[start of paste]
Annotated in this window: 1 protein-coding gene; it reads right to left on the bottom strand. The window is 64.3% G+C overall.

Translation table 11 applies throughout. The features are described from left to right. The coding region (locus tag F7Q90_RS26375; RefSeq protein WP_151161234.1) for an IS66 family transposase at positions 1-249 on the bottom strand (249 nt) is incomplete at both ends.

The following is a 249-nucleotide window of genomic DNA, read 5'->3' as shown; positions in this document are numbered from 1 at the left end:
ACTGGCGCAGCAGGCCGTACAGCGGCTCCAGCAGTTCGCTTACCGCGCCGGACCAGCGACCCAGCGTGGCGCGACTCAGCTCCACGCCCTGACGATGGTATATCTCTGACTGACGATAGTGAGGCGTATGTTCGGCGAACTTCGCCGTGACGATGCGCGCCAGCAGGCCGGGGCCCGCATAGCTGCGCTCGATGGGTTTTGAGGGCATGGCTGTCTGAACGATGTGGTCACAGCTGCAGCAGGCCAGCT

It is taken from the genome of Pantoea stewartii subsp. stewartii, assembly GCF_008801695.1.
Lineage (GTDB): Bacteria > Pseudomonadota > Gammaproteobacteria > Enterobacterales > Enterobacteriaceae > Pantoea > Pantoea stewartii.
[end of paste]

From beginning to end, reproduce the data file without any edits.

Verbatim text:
Annotated in this window: 1 protein-coding gene; it reads right to left on the bottom strand. The window is 64.3% G+C overall.

Translation table 11 applies throughout. The features are described from left to right. The coding region (locus tag F7Q90_RS26375; RefSeq protein WP_151161234.1) for an IS66 family transposase at positions 1-249 on the bottom strand (249 nt) is incomplete at both ends.

The following is a 249-nucleotide window of genomic DNA, read 5'->3' as shown; positions in this document are numbered from 1 at the left end:
ACTGGCGCAGCAGGCCGTACAGCGGCTCCAGCAGTTCGCTTACCGCGCCGGACCAGCGACCCAGCGTGGCGCGACTCAGCTCCACGCCCTGACGATGGTATATCTCTGACTGACGATAGTGAGGCGTATGTTCGGCGAACTTCGCCGTGACGATGCGCGCCAGCAGGCCGGGGCCCGCATAGCTGCGCTCGATGGGTTTTGAGGGCATGGCTGTCTGAACGATGTGGTCACAGCTGCAGCAGGCCAGCT

It is taken from the genome of Pantoea stewartii subsp. stewartii, assembly GCF_008801695.1.
Lineage (GTDB): Bacteria > Pseudomonadota > Gammaproteobacteria > Enterobacterales > Enterobacteriaceae > Pantoea > Pantoea stewartii.